A set of holistic recommendations for the future of Council commercial forestry in Nelson that calls for the end of clear felling and a transition to a continuous canopy of mixed species, will be presented to elected members at a Council meeting on Thursday 9 November.
The Right Tree Right Place Taskforce, chaired by former Parliamentary Commissioner for the Environment, Dr Morgan Williams, was set up in February 2023 and had its last meeting on 1 November. Its remit was to evaluate future options for Council’s 600 ha of commercial forestry in the Maitai, Brook, Roding and Marsden valleys, which is mostly planted in Pinus radiata.
The taskforce has made a series of recommendations with an overarching goal of removing the distinction between Council’s commercial forestry operations and the 10,000 ha of Council forested land as a whole, which includes water and conservation reserves. These recommendations are contained in the taskforce’s report: Whakatū Forest Futures – Nurturing the 10,000+ Hectares for their Many Values.
Dr Williams says 10,000 ha of Council-owned forested land so close to the city is a valuable community asset.
“It’s gold, this relationship between the urban area and the natural environment. No other city in New Zealand has such a large forest area so close.
“Any plans to transition from Pinus radiata must consider the importance of maintaining and enhancing the biodiversity and resilience of the whole forest estate. Otherwise, there could be significant biodiversity loss in the 10,000 ha while transitioning a few hundred hectares.”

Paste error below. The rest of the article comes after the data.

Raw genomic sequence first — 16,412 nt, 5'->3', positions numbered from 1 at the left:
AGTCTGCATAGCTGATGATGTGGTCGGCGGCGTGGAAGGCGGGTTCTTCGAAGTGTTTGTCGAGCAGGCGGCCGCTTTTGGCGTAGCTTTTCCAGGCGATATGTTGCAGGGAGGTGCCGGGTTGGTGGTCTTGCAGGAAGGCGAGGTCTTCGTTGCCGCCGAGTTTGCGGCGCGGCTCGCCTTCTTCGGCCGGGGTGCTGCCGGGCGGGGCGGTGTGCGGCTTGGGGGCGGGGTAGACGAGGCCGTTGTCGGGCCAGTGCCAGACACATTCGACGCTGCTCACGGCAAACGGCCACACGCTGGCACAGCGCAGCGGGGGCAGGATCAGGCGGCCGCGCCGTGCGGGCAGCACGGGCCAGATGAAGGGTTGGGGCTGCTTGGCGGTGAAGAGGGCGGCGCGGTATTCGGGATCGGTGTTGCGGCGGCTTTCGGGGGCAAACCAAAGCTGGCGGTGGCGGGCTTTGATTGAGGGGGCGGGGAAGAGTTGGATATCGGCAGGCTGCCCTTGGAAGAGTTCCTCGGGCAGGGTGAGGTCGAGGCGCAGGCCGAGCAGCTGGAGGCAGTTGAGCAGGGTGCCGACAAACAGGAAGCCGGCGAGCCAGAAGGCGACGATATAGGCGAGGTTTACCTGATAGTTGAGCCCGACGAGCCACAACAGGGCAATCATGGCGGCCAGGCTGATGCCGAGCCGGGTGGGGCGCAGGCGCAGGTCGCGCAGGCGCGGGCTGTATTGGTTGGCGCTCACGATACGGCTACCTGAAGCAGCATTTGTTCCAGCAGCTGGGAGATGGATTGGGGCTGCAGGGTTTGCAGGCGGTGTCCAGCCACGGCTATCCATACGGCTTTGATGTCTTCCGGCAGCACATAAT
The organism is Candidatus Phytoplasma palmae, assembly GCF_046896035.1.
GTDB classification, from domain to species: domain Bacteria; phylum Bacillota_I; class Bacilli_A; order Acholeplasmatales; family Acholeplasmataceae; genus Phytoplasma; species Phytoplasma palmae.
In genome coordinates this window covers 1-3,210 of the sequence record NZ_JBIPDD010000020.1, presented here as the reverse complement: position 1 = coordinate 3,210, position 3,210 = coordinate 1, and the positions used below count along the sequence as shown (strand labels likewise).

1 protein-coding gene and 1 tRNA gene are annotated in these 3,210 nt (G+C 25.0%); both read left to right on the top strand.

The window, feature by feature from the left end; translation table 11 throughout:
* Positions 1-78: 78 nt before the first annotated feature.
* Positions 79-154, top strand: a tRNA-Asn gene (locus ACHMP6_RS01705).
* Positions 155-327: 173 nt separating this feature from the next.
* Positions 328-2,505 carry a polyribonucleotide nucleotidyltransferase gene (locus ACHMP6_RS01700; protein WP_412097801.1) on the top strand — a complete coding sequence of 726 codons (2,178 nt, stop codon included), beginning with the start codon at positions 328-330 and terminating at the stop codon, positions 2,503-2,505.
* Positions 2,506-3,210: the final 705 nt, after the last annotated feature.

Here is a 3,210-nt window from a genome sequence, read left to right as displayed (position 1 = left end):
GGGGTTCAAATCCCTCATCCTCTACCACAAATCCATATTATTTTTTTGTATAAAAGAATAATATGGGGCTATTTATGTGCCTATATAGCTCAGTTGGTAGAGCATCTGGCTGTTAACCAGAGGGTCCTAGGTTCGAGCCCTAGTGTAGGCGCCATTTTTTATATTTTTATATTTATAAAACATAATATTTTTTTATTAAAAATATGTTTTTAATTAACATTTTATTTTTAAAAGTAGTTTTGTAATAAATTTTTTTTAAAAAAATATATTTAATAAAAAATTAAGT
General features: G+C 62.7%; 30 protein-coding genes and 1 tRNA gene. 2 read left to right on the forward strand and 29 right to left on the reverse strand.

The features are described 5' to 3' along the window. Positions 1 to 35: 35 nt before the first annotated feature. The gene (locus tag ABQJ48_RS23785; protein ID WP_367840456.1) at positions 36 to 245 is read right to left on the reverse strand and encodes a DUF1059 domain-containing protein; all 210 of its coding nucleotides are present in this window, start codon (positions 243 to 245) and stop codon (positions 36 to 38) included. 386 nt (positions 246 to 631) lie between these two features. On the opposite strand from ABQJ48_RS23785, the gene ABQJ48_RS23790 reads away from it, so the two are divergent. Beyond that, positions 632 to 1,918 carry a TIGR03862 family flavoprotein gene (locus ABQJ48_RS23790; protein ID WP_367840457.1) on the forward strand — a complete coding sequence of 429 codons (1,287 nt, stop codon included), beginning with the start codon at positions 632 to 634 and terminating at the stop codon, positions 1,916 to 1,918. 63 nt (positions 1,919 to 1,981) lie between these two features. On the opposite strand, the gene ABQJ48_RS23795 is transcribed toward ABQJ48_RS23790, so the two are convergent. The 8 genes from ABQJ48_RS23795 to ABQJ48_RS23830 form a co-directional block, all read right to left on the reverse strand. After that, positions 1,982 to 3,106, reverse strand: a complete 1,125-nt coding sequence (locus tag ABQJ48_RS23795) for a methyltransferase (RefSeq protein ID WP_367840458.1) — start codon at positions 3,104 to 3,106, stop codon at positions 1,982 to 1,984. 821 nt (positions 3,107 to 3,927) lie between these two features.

Any transitioning from commercial Pinus radiata forestry would not happen overnight; the taskforce recommends a framework for action over the next 20 years. It also recommends several ways in which Council could fund the shift to a continuous canopy forest of mixed species.
“We recommend a cost-benefit analysis to identify opportunities for revenue raising,” Dr Williams says. “This could include the sale of cutting rights to select stands for a rotation, making the most of any eligible Emission Trading Scheme (ETS) benefits and using local government powers to raise loans or levies.
“All returns and carbon credits earned since the forests were reregistered into the ETS should be ‘ring-fenced’ in Council accounts, to help fund forest transitions and restoration.”
The suggested transition would not necessarily mean the end of all commercial forestry on Council land, as continuous canopy forestry allows for the harvesting of smaller numbers of high-value mixed species trees.
Acting Mayor Rohan O’Neill-Stevens says the taskforce report, background papers and recommendations represent a huge amount of work by the members of the taskforce.
“This is the important next step in what has been an ongoing conversation, both within council and in the wider community, and I want to thank the taskforce for their hard work in this space. We will be carefully considering their report and recommendations, before making a decision on the future of our forests.”
Elected members are scheduled to discuss the recommendations and decide whether to adopt them at the Council meeting on Thursday 9 November.
The Right Tree Right Place Taskforce was made up of independent specialists Morgan Williams (Chair), Joanne Clapcott, Andrew Fenemor and Stuart Orme, and councillors Rachel Sanson and Matthew Benge.